Dan Brown recalls the crisp morning he and his wife encountered a storybook-like scene while exploring the outdoors near their home in Duncan, BC. It was during a cold spell, and, while walking along a forested section of their favourite trail, the two came across some enormous waterfalls that were encased in ice. As clear and smooth as glass, the glistening cascades had become frozen in motion.
“I’d never seen frozen waterfalls on Vancouver Island before,” says Brown, who grew up in nearby Shawnigan Lake. “The leaves and rocks were all covered in a quarter inch of ice. It was so gorgeous. It was just this beautiful, natural wonder.”
A parks planning technician who specializes in trails for the Cowichan Valley Regional District, Brown has seen many other postcard-worthy sights while riding his bike along that same trail: a makeshift tunnel formed by the branches of towering maple and fir trees; a large beaver pond; wildlife such as elk, owls and bald eagles; the deep blue waters of Saanich Inlet.
The path that Brown knows so well is called the Cowichan Valley Trail, and it is just one small part of a much grander route, one that traverses the entire nation. Passing through more than 15,000 communities along 24,000 kilometres, The Great Trail connects the country from coast to coast to coast. It is expected to be fully connected later this year, to coincide with Canada’s 150th birthday.
The Great Trail has been years in the making. The dream of building the longest recreational trail in the world was born in 1992, when the not-for-profit Trans Canada Trail organization was formed. Since then, countless individuals and organizations have had a hand in the ambitious community-based project.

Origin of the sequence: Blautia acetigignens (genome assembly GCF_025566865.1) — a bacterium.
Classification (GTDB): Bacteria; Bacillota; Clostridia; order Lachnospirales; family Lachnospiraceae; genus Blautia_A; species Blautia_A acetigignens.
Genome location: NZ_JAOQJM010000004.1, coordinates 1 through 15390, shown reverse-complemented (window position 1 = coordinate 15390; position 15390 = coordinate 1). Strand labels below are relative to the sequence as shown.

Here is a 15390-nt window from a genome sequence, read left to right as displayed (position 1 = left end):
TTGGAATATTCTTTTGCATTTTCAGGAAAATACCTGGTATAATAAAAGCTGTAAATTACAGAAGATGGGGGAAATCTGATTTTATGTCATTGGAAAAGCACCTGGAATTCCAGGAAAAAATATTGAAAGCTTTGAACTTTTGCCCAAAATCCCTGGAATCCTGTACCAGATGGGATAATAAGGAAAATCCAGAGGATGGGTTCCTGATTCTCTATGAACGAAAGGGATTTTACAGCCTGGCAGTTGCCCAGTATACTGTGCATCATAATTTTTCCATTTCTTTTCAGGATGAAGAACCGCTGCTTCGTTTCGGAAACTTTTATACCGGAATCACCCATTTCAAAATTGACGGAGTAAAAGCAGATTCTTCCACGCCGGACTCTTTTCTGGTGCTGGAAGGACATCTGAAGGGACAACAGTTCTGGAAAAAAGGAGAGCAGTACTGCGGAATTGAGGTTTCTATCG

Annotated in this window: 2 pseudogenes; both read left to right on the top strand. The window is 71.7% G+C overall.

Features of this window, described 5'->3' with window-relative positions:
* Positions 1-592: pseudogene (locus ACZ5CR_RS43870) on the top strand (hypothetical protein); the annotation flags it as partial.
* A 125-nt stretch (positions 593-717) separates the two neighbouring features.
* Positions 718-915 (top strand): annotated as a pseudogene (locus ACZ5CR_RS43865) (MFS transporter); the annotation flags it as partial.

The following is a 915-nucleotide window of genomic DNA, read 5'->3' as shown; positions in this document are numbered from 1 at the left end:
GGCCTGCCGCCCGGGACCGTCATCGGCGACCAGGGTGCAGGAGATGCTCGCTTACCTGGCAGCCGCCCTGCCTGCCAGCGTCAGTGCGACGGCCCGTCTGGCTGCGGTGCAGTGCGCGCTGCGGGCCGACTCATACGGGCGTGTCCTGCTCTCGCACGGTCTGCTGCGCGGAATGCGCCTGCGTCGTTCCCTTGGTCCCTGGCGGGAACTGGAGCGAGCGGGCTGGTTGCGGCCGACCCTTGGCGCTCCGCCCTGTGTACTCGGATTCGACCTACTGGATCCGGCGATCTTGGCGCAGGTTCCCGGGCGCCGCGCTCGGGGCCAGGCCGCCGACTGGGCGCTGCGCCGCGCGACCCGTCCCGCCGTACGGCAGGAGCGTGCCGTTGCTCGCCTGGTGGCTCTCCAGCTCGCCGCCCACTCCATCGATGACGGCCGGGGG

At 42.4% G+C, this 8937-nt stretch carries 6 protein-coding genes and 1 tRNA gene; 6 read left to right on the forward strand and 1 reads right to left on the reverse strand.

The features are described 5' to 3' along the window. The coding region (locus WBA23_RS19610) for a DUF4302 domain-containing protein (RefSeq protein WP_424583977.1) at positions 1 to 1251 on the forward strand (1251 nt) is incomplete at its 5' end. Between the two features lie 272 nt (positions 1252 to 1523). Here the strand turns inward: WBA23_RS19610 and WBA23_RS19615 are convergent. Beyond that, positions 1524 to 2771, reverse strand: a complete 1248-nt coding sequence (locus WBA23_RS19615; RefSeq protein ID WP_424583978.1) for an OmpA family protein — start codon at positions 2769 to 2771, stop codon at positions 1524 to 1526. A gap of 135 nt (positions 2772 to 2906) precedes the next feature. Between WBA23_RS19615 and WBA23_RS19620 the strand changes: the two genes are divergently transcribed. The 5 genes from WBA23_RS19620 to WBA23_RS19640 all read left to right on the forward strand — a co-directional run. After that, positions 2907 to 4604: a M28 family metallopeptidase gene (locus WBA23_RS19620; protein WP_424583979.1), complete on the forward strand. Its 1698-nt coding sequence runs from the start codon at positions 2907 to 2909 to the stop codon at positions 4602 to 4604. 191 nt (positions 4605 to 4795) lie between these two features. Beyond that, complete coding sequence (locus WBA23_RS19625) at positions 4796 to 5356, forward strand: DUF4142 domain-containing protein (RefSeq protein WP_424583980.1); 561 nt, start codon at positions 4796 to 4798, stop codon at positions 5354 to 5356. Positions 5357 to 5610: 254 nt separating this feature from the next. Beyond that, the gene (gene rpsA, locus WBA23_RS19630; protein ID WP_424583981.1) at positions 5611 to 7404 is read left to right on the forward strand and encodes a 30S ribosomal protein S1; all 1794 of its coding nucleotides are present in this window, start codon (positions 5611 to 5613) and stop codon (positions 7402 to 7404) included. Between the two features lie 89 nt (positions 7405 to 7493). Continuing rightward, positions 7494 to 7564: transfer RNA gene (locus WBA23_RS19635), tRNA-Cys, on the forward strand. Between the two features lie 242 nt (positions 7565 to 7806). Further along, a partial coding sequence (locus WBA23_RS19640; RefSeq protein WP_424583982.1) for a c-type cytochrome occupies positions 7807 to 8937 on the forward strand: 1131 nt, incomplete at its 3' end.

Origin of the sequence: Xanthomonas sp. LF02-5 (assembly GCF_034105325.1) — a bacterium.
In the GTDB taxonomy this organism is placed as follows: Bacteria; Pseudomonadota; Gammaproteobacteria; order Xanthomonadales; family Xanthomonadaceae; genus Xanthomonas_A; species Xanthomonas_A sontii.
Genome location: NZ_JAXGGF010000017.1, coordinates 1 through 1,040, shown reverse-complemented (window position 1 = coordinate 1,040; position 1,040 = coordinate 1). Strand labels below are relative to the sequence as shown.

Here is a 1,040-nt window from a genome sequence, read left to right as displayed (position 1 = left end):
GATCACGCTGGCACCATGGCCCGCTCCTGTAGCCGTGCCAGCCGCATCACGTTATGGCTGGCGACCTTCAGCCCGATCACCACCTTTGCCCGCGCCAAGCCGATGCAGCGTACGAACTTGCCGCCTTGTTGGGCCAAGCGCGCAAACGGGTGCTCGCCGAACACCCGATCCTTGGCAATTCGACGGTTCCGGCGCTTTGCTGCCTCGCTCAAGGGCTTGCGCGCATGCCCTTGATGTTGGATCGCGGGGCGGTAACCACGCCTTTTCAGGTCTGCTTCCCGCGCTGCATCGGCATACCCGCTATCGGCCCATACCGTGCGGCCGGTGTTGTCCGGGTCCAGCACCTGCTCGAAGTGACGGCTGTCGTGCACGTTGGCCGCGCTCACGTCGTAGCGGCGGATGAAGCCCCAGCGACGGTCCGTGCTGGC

Described as a gift to Canada from Canadians, The Great Trail consists of a series of sections (such as the Cowichan Valley Trail) that are operated and championed by various municipalities, regional groups, provincial and national authorities and First Nations. The multi-use trail allows for walking, hiking, cycling, paddling, horseback riding, cross-country skiing and snowmobiling.
“It’s this incredible fabric of the entire country,” says Trisha Kaplan, trail development manager for Western and Northern Canada. In BC alone, it goes through various mountain ranges and ecosystems, from mountains to grassland desert to the Ponderosa pine of the Okanagan. On the coast, you have giant cedars. The diversity is very dramatic. It’s magnificent.”
Sarah Jackson has witnessed this diversity firsthand. The twenty-something Edmonton native is set to be the first woman to complete the trail, having left Victoria in the summer of 2015 with the aim of reaching St. John’s this spring. Carrying her tent on her back and sleeping under the stars, she has fallen in love with the meditative journey and with the people she has encountered along the way.
“I love realizing how happy I am to be walking 20 kilometres into a day,” Jackson says. “The kindness that’s been offered me, and how welcoming and generous everyone has been, is incredible.”
Besides connecting Canadians, the trail also reaches deep into the country’s history. Much of the Cowichan Valley portion that Brown has been developing for nearly a decade, for instance, travels along former CN railway tracks. It features structures like the wooden Kinsol trestle, one of the world’s tallest free-standing timber rail bridges. Standing 44 metres above the Koksilah River, where Chinook and Coho salmon swim, it’s a reminder not only of the country’s early logging and mining industries but also of its founders’ ambition and optimism.